The 2017–2018 Federal Budget contained no changes to the personal income tax rates and thresholds. This means that the 2% budget deficit levy on incomes over $180,000 will not be extended beyond its initial three years, and will cease on 30 June 2017.
The tax rates for foreign residents for 2017–2018 will be the same as those for 2016–2017, except that the top marginal rate will be 45%, reflecting the removal of the 2% temporary budget deficit levy.
The Government will increase the Medicare levy to 2.5% from 1 July 2019 (up 0.5% from the current 2% Medicare levy) to ensure the National Disability Insurance Scheme (NDIS) is fully funded and to guarantee Medicare. Other tax rates that are linked to the top personal tax rate, such as the FBT rate, will also be increased.
Low-income earners will continue to receive relief from the Medicare levy through the low-income thresholds for singles, families, seniors and pensioners. The current exemptions from the Medicare levy will also remain in place.
The increase in the Medicare levy is estimated to raise $8.2 billion over the forward estimates, being the net impact across all heads of revenue, not just the Medicare levy. The Government said it will credit 9.1 billion to the NDIS Savings Fund Special Account when it is established.
Low income thresholds for 2016–2017
The Medicare levy low-income threshold for singles will be increased to $21,655 (up from $21,335 for 2015–2016). For couples with no children, the family income threshold will be increased to $36,541 (up from $36,001 for 2015–2016). The additional amount of threshold for each dependent child or student will be increased to $3,356 (up from $3,306).
For singles eligible for the Seniors and Pensioners Tax Offset, the Medicare levy low-income threshold will be increased to $34,244 (up from $33,738 for 2015–2016). The family threshold for seniors and pensioners will be increased to $47,670 plus $3,356 for each dependent child or student.
The Budget confirmed the announcement on 1 May 2017 by the Minister for Education and Training, Simon Birmingham, of the Higher Education Reform Package to take effect generally from 1 January 2018. See Client Alert for an overview of the key measures.
Redress payments under the Commonwealth Redress Scheme for Survivors of Institutional Child Sexual Abuse (the Scheme) will be tax exempt. The Scheme will commence in March 2018 and start receiving applications from 1 July 2018 from people who were sexually abused as children in Commonwealth institutions.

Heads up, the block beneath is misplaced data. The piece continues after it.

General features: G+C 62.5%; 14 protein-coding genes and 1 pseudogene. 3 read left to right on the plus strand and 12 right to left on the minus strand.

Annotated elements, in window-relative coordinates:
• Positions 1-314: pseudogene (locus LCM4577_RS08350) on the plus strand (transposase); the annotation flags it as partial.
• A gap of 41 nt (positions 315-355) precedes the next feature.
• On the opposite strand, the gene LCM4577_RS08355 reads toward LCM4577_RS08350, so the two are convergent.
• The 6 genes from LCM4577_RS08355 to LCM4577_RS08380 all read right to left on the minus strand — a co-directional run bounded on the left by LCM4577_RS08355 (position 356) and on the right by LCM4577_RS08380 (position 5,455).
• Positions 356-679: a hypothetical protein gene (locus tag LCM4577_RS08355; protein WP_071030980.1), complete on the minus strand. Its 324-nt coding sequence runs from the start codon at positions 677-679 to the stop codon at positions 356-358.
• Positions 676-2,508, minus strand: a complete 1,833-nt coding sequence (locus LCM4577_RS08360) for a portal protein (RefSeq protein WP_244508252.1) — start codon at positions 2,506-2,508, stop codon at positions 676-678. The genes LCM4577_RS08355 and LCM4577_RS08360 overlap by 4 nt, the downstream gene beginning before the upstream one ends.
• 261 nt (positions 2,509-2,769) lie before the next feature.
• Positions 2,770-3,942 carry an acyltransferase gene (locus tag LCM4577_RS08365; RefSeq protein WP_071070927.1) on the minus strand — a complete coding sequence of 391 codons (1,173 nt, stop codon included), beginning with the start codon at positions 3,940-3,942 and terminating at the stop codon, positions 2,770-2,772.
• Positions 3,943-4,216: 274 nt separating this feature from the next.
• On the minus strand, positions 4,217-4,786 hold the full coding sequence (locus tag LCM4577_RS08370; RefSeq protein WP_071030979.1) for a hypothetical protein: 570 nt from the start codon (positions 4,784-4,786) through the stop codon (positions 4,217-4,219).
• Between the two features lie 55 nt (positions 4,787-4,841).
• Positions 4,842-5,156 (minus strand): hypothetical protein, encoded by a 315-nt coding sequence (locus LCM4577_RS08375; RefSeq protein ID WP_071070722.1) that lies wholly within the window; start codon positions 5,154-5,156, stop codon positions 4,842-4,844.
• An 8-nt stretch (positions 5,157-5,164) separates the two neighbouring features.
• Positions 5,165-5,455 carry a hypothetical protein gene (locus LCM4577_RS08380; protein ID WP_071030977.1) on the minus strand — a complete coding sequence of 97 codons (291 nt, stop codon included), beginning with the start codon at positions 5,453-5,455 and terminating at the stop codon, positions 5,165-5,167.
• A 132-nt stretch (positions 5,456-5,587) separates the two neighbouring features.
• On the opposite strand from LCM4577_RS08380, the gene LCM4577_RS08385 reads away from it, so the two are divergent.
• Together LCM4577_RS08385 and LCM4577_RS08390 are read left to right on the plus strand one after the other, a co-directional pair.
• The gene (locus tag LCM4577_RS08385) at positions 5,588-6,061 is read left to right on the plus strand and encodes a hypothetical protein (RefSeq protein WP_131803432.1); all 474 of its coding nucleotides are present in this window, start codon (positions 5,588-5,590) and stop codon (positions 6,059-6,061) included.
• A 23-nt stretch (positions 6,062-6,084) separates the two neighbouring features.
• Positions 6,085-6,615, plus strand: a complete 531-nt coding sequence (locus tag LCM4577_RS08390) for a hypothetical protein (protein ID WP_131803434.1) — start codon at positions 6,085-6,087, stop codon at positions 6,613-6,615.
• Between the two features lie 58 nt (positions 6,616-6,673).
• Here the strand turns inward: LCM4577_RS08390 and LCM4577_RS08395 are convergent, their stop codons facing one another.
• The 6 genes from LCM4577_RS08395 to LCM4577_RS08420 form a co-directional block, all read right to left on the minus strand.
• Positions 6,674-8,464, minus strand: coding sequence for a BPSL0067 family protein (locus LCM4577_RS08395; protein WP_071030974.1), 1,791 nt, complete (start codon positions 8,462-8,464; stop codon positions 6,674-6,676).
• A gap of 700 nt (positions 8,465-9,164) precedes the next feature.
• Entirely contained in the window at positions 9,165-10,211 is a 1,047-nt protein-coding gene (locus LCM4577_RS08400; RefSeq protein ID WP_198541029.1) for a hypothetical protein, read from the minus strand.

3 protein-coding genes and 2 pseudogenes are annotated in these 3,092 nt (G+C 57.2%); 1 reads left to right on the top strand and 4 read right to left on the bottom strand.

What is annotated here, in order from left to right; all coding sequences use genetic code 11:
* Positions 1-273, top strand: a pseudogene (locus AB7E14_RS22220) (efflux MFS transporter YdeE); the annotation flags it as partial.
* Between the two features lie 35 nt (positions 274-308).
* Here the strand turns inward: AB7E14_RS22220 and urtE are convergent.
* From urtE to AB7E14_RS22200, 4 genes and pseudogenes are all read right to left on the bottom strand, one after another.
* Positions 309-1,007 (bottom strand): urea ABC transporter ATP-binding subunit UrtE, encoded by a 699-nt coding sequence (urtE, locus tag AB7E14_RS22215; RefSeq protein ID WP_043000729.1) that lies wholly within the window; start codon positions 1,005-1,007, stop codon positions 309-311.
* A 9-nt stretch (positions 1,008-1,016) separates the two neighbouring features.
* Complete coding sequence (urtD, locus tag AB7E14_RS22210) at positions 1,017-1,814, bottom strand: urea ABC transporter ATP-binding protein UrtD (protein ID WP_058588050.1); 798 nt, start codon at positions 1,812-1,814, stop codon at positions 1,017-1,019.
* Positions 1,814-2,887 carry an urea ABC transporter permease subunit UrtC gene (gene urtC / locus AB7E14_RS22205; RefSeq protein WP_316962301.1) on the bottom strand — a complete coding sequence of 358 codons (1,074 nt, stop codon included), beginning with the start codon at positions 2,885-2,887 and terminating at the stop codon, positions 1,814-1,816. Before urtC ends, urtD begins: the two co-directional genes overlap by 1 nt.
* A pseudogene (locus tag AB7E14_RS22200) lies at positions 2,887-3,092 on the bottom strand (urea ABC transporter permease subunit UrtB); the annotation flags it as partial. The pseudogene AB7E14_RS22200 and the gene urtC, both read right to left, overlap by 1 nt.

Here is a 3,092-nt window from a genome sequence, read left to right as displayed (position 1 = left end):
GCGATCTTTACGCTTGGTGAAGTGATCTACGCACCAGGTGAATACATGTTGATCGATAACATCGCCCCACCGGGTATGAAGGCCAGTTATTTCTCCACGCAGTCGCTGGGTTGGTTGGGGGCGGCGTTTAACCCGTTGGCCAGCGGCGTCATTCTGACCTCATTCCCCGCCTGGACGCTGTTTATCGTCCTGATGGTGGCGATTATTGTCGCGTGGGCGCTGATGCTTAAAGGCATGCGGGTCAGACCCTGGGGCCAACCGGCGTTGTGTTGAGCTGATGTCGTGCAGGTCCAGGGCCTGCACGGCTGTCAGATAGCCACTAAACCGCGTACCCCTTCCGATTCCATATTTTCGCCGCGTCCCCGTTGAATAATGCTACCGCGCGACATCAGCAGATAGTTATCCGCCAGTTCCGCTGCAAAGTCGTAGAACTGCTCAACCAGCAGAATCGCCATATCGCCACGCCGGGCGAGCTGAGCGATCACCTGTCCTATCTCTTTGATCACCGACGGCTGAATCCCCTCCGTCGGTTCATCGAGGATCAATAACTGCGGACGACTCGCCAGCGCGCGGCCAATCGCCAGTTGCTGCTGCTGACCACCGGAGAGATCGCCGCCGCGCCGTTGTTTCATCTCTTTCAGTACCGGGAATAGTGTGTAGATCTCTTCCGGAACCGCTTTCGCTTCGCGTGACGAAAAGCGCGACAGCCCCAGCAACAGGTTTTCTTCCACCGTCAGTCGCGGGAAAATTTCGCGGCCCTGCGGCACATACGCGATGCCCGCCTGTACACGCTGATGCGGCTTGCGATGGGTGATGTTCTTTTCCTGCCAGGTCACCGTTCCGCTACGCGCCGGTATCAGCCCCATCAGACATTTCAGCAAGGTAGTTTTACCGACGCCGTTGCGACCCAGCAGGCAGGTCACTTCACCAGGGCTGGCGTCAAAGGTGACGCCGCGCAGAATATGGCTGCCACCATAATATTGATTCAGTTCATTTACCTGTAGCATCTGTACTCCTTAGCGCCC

The Budget confirmed that, from 1 July 2017, Family Tax Benefit Part A supplement payments will be reduced by $28 per fortnight for each child who does not meet the Government immunisation requirements.
Changes to dollar income test taper
The Government will implement a consistent 30 cents in the dollar income test taper for Family Tax Benefit Part A families with a household income in excess of the Higher Income Free Area (currently $94,316) from 1 July 2018. This will ensure that higher income families are subject to the same income test taper rates.
Proposed Part A rate increase not proceeding
The Government will achieve savings of $1.9 billion over four years from 2017–2018 by not increasing the maximum rate of Family Tax Benefit Part A, which was announced as part of the 2015–2016 Mid-Year Economic and Fiscal Outlook.
Talk of allowing individual taxpayers a standard tax deduction for work-related expenses (WRE) has been around for more years than we may care to remember. However, despite much speculation before the Budget, it was silent on such a proposal.
The Henry Tax Review in 2010 recommended a standard deduction to cover work-related expenses and the cost of managing tax affairs to simplify personal tax for most taxpayers. Taxpayers should be able to choose either to take a standard deduction or to claim actual expenses above the claims threshold, with full substantiation. Then, in the 2010–2011 Federal Budget, the Government announced that it would provide individual taxpayers with a standard deduction of $500 for work-related expenses and the cost of managing tax affairs from 1 July 2012, to increase to $1,000 from 1 July 2013. Of course, that did not proceed.
On 30 March 2015, the Treasurer released a tax discussion paper which also discussed WRE. Given the high proportion of taxpayers who incur a relatively low total value of legitimate WREs, the paper suggested a standard deduction could provide significant compliance savings. Rather than substantiating WRE expense claims with receipts, these taxpayers could “tick a box” to claim a standard deduction at a set amount. While it could deliver a simplicity benefit, the paper noted that a standard deduction would come at significant cost – people who do not currently have any WRE deductions could reduce their taxable income by the value of the standard deduction. The discussion paper was meant to be a precursor to a Green Paper covering tax options in the second half of 2015 and a tax reform White Paper before the 2016 Federal election, but neither eventuated.